Previois thread: https://www.nairaland.com/6482790/fayemi-offered-80m-dollar-bribe
The public saga around the return of the Paris Club loan funds has taken a strange twist. It seems a coterie of individuals and companies are trying hard to pinch much of the $419 million from the government’s coffers. This is the tale within the tale.
These businesses claim they are due handsome commissions for helping to procure the Paris club paybacks. These claims are dubious and backed by contracts in need of the most ardent scrutiny. The EFCC and the Association of Local Governments of Nigeria (ALGON) scorn most of these claims and cast significant doubt on others. However, the powerful claimants who have swiftly obtained judgments based on these claims are not without their allies. Amassed on their side purportedly stand several ministers and senior members of the president’s staff.
Into the fray insert Governor Kayode Fayemi of Ekiti State. Governor Fayemi, as the Chairman of the Nigeria Governors’ Forum, has publicly called for a moratorium on payment of the controverted amounts so that a forensic audit of the claims can be had.
Having thus set the cat amongst the pigeons. Governor Fayemi has asserted that those trying to pilfer government funds had twice offered him bribes, the first of US$40 million and the second doubling the original temptation. All he had to do was drop his insistence on an audit so that the funds could rapidly pass to the shady claimants. Governor Fayemi says he refused the bribes. That he did not take the bribe is welcome but Fayemi is not to be lauded; for his obligation to the people is only half done. Here we come to the tale within the tale within the tale.
Fayemi is right to call out the crime. However, he is half wrong by naming the crime but not calling forth the criminal. For him to be offered a bribe, not only the amount of the inducement must be known but the identity of tempter as well. Fayemi cannot brag about refusing the bribe yet claim not to know the cut and gait of the would-be briber. Such a scenario is unrealistic. But how can Fayemi in good conscience maintain silence in this regard? The crime charged is not a minor infraction. We are talking about thievery in the hundreds of millions of dollars or billions of naira. This is an attempt to defraud the nation of funds needed to build infrastructure, create jobs and reduce poverty for many. The crime is not simply robbery. It is nothing short of the economic sabotage of a nation already in economic peril.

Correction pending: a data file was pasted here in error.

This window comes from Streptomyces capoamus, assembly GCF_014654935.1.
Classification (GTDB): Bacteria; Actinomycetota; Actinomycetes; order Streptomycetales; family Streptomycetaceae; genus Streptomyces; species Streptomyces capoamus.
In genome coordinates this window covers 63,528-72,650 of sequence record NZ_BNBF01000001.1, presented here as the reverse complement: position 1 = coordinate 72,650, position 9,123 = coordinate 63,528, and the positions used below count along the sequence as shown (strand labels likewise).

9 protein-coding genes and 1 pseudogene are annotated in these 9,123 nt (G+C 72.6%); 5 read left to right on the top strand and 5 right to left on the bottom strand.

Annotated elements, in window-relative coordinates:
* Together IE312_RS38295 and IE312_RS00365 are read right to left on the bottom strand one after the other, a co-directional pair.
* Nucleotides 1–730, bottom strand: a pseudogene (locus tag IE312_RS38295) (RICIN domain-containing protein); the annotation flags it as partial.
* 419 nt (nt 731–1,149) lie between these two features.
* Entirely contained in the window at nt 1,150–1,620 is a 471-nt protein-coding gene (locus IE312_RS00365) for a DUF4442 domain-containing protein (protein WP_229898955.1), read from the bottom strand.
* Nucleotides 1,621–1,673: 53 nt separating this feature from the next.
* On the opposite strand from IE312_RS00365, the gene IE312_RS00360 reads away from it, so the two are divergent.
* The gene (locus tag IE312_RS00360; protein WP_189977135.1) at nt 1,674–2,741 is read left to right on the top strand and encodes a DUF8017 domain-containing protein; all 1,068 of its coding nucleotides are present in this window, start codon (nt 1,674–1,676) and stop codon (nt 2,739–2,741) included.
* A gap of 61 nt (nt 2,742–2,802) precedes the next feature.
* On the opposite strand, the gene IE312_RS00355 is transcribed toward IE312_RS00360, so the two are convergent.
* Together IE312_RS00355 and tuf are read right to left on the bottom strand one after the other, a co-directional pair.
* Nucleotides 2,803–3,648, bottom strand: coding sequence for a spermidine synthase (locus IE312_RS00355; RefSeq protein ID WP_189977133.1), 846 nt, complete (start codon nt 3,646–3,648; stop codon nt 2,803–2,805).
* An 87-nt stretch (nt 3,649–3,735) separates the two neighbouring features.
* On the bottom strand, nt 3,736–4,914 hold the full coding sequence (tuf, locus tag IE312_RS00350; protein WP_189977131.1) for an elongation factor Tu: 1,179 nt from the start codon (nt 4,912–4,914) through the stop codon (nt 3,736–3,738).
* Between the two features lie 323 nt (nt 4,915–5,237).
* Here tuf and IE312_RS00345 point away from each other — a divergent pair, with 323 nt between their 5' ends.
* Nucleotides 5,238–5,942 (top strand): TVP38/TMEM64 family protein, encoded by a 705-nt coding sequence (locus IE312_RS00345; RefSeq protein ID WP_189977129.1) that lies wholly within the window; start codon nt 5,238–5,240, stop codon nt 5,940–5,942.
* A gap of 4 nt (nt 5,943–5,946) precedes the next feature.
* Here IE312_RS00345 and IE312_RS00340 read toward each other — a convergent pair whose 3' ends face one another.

Given the severity of the crime and the severity of the moment, Fayemi is actually encouraging bribery by refusing to name the culprits. There is no crime without actual criminals and Fayemi cannot claim to be forthright without bringing for the names of those who wanted to bribe. He knows his was not the only the bribers would knock. By failing to expose them, he is tacitly encouraging them to continue their turbid craft.
As the head of the Governors’ Forum and a potential presidential candidate, Fayemi cannot go half way forward and halfway back. Not only does he lay claim to national status due to his position with the governor’s forum, he is also his state’s chief law enforcement officer. By failing to name the culprits, he betrays the essence of his role as governor. He has a moral and legal obligation to report the attempted bribe in all of its details to the law enforcement authorities and to work actively with those authorities to bring the crooks to justice.
If Governor Fayemi wants people to believe that his claim is not merely an empty boast to attract publicity, he needs to say more. He has pledged to serve Nigeria and his state in truth and in honesty. He has a clear and compelling duty to expose corruption. If he does not do so, he but a slick and less than honest politician. He cannot pretend to represent a new generation of politician or a new way of politics if he covers up for those who would do such strong injury to the nation. If he did not kiss the bribers there is no prohibition keeping him from telling us who they are. This will prevent them from doing more harm.
Governor Fayemi, if you want to be president now is the time to show the people that you are made of that timbre. How can anybody support you if you claim to have witnessed an attempted rape of the nation’s coffers yet you fail to name the rapists although you reportedly saw them, face to face.
Time for Fayemi to face the truth. Either he reveals the attempted bribers or he is hiding something he would rather be kept hidden. Governor Fayemi has danced himself into the middle of this controversy. The only way to extricate himself is to disclose all he knows about the tawdry affair. If he does not, then we now his half-disclosure is complete hypocrisy.